In short? She is a child. A child growing up alone in a deadly world, but a child nonetheless.
The problem? The menfolk.
Ryodan and Christian. They are clearly set up as two prongs of a love triangle for young Dani. Two immortal adult males, with insane levels of power and extreme control issues, spend the entire book sexualizing a GODDAMN CHILD.
Over the course of the book, Dani is magically roofied, forced to strip in public, seduced, forbidden from interacting with other men, forced to dress in fetish wear, almost raped, and wakes up naked in a man’s bed. With the cooling corpse of his previous fuck-buddy on the floor.
She’s also the butt of god knows how many perverted innuendos that (thankfully) fly right over her head.
“Stop. Vibrating.” Ryodan plucks a paper out of the air and slaps it back down on his desk.
I wonder if he cleans it. How many tushes have been on that thing? I’m never touching it again. “Can’t help it,” I say around a mouthful of candy bar. I know what I look like: a smudge of black leather and hair. “It happens when I get really excited. The more excited I get, the more I vibrate.”
“Now there’s a thought,” Lor says.
“If you mean what I think you mean, you want to shut the fuck up and never think it again,” Ryodan says.
“Just saying, boss,” Lor says. “You can’t tell me you didn’t think it, too.”
Now you’d like to think that Ryo-boy is pissed off that one of his employees is perving out over a CHILD. But oh-no, he’s just upset that another man is checking out the merchandise he’s already claimed. Hence the aforementioned scene in which she is forced to change out of (age and lifestyle appropriate) pajamas into fetish-wear. Because the pjs smelled like another man. Nevermind that Dani was left for dead in an alley and needed something warm/clean to wear. All that matters is that his property reeks of some other Y chromosome. Better that she borrow some kink from the indentured waitresses at his club (and subsequently traipse around town like an anime-fetishists wet dream), than wear anything provided by Christian.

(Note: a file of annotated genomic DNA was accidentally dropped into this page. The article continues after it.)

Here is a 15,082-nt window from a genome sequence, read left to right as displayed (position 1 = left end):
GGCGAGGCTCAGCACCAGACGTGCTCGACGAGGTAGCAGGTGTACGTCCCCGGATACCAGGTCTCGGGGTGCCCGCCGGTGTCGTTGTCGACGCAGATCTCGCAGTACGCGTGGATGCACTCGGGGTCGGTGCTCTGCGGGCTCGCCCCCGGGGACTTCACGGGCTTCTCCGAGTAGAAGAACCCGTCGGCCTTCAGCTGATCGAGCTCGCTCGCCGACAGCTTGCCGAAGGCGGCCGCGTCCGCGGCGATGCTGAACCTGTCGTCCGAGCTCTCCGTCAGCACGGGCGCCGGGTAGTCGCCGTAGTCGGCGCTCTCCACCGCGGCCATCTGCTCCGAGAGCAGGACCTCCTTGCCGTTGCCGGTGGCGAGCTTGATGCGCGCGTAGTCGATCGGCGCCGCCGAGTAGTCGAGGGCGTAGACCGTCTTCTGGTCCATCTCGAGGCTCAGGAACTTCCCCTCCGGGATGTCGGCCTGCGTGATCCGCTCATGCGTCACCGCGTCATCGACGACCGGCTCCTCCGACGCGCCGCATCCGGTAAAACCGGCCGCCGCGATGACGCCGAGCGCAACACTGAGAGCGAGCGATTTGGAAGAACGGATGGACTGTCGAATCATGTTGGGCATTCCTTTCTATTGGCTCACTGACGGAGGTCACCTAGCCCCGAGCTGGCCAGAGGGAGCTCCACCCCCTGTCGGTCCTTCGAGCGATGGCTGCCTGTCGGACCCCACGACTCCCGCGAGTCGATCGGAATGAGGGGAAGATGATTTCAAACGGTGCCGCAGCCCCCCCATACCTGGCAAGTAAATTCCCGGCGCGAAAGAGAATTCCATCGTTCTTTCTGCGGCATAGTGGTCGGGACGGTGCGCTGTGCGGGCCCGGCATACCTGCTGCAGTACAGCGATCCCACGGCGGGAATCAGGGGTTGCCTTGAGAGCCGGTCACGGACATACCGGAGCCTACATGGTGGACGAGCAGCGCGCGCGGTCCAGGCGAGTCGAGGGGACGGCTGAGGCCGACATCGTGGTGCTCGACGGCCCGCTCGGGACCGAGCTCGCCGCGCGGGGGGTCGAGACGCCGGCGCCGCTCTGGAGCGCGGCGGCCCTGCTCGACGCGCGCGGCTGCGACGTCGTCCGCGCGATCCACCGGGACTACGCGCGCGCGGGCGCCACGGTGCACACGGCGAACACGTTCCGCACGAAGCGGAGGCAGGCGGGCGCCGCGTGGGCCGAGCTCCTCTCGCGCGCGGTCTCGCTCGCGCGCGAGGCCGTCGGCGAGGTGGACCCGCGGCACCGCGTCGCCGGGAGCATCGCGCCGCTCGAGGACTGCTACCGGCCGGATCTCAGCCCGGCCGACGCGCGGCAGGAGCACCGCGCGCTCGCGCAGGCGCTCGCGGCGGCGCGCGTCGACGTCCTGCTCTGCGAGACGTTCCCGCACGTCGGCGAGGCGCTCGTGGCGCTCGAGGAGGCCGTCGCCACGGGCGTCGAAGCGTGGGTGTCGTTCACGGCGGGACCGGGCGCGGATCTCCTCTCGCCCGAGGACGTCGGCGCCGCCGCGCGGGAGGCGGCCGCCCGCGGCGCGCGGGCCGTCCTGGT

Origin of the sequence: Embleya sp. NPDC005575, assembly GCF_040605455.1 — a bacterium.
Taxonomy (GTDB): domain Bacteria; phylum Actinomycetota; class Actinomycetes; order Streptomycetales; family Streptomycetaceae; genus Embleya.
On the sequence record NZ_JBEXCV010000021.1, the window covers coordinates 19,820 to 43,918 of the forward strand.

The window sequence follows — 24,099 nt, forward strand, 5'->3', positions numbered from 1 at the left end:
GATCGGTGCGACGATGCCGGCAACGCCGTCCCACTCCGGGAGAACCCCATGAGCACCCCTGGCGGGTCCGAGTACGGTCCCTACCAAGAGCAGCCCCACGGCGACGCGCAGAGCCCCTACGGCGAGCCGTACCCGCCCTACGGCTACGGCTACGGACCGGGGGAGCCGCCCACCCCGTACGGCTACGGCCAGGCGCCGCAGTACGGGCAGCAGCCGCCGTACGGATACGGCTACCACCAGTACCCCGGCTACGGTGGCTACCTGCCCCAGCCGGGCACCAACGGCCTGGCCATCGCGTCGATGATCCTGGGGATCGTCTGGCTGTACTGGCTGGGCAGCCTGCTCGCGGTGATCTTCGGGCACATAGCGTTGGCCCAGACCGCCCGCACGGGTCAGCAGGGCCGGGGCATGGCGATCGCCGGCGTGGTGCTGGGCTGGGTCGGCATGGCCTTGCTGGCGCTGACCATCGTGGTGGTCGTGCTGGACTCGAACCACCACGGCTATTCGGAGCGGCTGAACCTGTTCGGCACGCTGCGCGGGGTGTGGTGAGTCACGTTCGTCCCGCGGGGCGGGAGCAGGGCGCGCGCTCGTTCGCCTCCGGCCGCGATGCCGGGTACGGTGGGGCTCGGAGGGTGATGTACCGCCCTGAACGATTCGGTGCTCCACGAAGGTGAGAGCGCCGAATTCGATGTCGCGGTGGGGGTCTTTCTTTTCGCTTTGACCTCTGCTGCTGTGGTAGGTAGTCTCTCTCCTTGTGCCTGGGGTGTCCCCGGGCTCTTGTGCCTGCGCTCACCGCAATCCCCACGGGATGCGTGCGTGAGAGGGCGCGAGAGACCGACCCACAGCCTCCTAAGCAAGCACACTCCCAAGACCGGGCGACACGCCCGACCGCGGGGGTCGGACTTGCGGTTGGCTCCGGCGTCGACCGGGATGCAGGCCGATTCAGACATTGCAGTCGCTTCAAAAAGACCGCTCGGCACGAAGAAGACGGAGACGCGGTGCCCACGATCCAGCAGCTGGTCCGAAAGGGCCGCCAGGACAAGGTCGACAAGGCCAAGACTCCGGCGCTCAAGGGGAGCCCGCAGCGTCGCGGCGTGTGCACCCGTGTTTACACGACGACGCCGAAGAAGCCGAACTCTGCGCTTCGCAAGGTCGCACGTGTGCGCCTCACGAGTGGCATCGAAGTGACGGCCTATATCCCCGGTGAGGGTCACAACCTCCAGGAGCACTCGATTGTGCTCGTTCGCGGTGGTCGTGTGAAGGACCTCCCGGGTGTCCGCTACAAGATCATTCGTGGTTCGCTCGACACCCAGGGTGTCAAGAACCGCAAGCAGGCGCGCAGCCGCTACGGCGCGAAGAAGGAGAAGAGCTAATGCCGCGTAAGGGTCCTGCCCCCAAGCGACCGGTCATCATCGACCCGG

Just in case the sexual obsession over a little girl isn’t creepy enough for you, both “love” interests smack her around on more then one occasion. Because if there is one thing you can do to express love to an abused, abandoned child you’d like to fuck, it’s beat the everloving shit out of her.
They also lock her up, stalk her, and threaten to kill her and everyone she care about. For good measure.
Karen Marie Moning has done a wee bit of fan interaction to defend Dani’s age and the sexually charged nature of her story. Blah blah, I don’t write YA, blah blah.
Lady? Screw you. None of your fans are upset that you aren’t doing a YA spin-off, they are upset that you’ve penned the paranormal Lolita and are expecting us to find it romantic and enticing. Vladimir Nabokov didn’t whine about the backlash, neither should you.
I give Iced 2.5 Stars. This could have been a 3.5 (or even 4) star book if any of the menfolk populating the Fever-verse noticed that Dani was a kid, and treated her as such. There is plenty of time for young Dani to get her sexcipades on. When she is old enough to be an active, willing, and engaged participant. No need to rush to the gate.
You should only read Iced if you are deeply invested in the on-going saga of characters in the Fever-verse. Otherwise it is not worth the creepy.